Anyone can participate. A new poem will appear each Friday morning. Simply put your commentary in the Contact box by the following Tuesday midnight (Eastern US Time Zone). Please use the subject header “re:Virals” so we know what we’re looking at. We look forward to seeing some of your favorite poems — and finding out why!
a ladder leans into the loft winter light — Susan Constable, The Heron’s Nest XVII:3 (2015)
This Post Has 4 Comments
My comments on re:Virals 35 referred not to “a ladder” but to “down below”. I am sorry I did not make that clear, and my apologies for my first post here being less than positive, though I will stay with my assessment of “down below”.
Seems a pretty mediocre haiku to me: a fairly obvious
and somewhat sentimental statement lacking insight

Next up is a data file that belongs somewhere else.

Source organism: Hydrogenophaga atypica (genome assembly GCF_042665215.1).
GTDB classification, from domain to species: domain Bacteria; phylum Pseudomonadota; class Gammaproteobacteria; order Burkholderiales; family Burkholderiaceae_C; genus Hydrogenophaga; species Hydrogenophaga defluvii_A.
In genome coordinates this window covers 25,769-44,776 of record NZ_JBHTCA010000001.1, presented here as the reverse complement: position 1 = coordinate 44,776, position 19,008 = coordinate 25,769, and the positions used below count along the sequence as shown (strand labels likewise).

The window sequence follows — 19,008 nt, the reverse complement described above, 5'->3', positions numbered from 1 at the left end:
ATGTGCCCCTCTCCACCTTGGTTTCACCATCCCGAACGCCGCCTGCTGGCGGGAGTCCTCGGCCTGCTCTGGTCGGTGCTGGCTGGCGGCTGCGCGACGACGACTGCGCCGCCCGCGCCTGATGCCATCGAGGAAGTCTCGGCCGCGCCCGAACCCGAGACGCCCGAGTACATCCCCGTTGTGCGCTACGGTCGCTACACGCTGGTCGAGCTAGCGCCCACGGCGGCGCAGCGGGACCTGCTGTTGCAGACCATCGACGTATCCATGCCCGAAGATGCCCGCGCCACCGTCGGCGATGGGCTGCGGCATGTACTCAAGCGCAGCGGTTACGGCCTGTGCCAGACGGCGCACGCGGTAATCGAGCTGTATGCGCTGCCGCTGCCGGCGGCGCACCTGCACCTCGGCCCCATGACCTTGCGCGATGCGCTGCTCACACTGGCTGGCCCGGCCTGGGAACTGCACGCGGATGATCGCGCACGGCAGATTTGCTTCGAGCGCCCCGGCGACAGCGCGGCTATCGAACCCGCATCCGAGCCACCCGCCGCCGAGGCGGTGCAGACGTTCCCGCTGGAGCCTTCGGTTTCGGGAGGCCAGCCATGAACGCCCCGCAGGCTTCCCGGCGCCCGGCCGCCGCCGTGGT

or anything like discovery. Sorry.
I think Meg is missing the unspoken point of the haiku — how the ladder leans and how winter sunshine leans the same way. Sunshine at no other time of the year would have been right here. Also, in winter the hay loft is more empty so there is more room for sunshine in the loft. Susan has all the parts working together to make this a perfect haiku.
I agree with the Comment by Jane Reichhold.
This haiku is quite subtle and allows personal identification with what is shown and what is not. The low-angled winter light, wan as it can be, comes in through the window on one side of this barn — high in a peak. A key part of the subtlety is that the “hay” is not mentioned. But it is the subject, even if unspoken. The ladder allows the farmer, or farmer’s hired hand access to the stored crop of summer or early autumn, to pitchfork or otherwise throw hay bales down a chute. This is to feed livestock, particularly horses and cattle. Having some life experience with haylofts, I can smell the hay, and see its dust hanging in the rays of sunlight. Humans go up the ladder; hay goes down a chute or drops onto a truck bed. Even in winter, this may be hot, sweaty work.
The ladder’s presence allows all this interaction, movement, and activation of the senses. Do I hear the cows? Do you?